The Daily Camera newspaper in Boulder, Colorado, home of the National Center for Atmospheric Research, reported in a March 18 article on our story about how “U.S. Senator James Inhofe, chairman of the Senate Committee on Environment and Public Works, has asked for detailed information regarding the employees, research projects and funding sources of Boulder’s National Center for Atmospheric Research and its parent organization, the University Center for Atmospheric Research.” But should the Senator really be called a global warming “skeptic”?

The Daily Camera article (copyright 2006 The Daily Camera), by Todd Neff, Camera Staff Writer, notes that:  “The request, made to National Science Foundation Director Arden Bement Jr. on Feb. 24, was brought to light March 11 by Climate Science Watch, a Washington, D.C.-based nonprofit group founded by Rick Piltz, a former UCAR employee.”

The article refers to Sen. Inhofe as “an outspoken global-warming skeptic. In a 2003 speech on the Senate floor, he said: ‘With all of the hysteria, all of the fear, all of the phony science, could it be that manmade global warming is the greatest hoax ever perpetrated on the American people? It sure sounds like it.’”

We must note here, with all due respect to the good reporting at the Daily Camera, that we consider it a misnomer to describe Sen. Inhofe as a “skeptic.”  All good scientists are skeptics by training, and new scientific developments are subjected to rigorous and “skeptical” analysis within the scientific community before they achieve mainstream acceptance.  In contrast, Sen. Inhofe’s ideological spin-doctoring of climate science shows such stark disrespect for the well-established work of the science community, his statements have repeatedly shown such a lack of concern for intellectual accuracy, that he shouldn’t be given the honorable label of “skeptic.”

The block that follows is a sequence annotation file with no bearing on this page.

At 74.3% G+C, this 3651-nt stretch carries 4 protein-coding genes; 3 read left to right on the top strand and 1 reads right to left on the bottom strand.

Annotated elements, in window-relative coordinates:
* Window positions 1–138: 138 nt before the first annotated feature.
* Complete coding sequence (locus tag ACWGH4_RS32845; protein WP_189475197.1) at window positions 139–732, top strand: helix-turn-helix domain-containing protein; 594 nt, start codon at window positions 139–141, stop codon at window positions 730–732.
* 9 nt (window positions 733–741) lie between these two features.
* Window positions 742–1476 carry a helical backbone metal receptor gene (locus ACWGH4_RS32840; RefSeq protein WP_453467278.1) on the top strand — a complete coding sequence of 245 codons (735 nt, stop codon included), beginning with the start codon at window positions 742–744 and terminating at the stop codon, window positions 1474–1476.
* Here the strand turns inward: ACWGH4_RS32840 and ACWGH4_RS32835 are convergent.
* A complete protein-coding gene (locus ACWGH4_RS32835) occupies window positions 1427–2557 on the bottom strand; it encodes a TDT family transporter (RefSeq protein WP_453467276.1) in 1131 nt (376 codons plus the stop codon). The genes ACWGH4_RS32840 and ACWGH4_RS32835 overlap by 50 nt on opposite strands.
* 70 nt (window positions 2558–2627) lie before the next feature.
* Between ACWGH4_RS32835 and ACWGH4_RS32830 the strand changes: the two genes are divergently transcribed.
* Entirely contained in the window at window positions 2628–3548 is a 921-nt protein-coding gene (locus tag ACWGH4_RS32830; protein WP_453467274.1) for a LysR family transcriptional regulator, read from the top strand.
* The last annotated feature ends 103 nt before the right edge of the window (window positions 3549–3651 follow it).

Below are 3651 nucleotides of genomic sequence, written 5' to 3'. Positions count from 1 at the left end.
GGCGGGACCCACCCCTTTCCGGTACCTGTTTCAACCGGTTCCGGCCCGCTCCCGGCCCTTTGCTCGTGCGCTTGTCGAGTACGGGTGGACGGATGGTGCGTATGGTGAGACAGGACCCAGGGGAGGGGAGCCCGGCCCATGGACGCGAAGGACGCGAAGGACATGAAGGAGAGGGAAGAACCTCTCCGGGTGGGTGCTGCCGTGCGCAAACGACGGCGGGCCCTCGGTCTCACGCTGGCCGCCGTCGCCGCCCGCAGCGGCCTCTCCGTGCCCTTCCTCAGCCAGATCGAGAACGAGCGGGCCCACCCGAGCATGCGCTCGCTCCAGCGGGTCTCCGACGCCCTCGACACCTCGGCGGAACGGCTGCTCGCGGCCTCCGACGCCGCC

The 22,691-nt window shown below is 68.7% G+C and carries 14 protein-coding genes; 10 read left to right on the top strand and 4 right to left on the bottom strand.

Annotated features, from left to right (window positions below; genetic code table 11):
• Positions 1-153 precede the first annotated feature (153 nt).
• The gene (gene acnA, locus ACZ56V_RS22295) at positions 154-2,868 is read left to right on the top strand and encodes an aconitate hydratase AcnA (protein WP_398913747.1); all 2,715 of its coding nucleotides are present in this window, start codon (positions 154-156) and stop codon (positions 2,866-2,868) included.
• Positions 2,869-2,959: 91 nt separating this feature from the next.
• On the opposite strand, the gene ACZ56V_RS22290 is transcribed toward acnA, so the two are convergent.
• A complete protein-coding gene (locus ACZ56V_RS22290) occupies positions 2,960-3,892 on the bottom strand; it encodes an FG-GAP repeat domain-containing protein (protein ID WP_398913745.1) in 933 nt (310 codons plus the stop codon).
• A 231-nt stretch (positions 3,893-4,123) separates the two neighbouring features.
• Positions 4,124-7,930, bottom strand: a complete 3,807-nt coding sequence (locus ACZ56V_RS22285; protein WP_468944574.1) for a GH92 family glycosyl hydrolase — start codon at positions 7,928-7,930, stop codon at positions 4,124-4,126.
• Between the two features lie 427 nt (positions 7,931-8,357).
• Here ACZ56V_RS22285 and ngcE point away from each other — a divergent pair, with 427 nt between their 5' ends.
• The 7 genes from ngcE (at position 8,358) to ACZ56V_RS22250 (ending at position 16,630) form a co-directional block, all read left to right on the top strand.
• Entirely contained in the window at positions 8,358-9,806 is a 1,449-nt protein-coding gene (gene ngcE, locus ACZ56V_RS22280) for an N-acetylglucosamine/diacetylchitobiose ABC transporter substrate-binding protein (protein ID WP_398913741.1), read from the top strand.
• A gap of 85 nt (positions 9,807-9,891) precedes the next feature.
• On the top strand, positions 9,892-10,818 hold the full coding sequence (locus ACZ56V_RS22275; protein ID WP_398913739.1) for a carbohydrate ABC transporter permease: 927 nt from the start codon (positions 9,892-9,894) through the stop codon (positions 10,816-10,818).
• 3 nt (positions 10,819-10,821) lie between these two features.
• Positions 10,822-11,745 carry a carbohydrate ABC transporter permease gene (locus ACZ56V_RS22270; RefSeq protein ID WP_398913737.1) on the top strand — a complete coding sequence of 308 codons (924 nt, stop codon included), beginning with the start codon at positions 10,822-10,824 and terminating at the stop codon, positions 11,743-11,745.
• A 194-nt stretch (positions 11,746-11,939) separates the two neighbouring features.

Perhaps our readers can come up with a useful and appropriate alternative label for those who engage in politically-driven attacks on mainstream science.  What term should we suggest that reporters use? 

The article quotes one of the numerous leading scientists at NCAR:

William Collins, an NCAR scientist specializing in climate modeling, reserved comment on Inhofe’s request. But the conclusions of the overwhelming majority of climate-change research are clear, he said.

“The lines of evidence are all reinforcing, and they are all consistent,” Collins said. “I can’t imagine how anyone can conclude it’s a hoax.”

The article also reports thats U.S. Rep. Mark Udall, D-Colorado, a member of the U.S. House Science Committee, said in a statement:

“[Senator Inhofe’s] request for the names of NCAR and UCAR employees and a list of their research projects raises the question whether this is about the conclusions these scientists have reached or whether this is an attempt to influence the outcome of their research. It would be completely inappropriate for Congress to attempt to determine the outcome of scientific research or to penalize scientists for conclusions because they might present a political problem.”

Piltz, who posted the letter, said it was unusual for a senator to “get down into the weeds” of such personnel information. Plus, Piltz said, jurisdiction for science and climate change usually falls under the Senate Committee on Commerce, Science & Transportation, not Inhofe’s.

Note:  Buget authorization and oversight jurisdiction over the National Science Foundation falls under the jurisdiction of the Senate Committee on Commerce, Science and Transportation.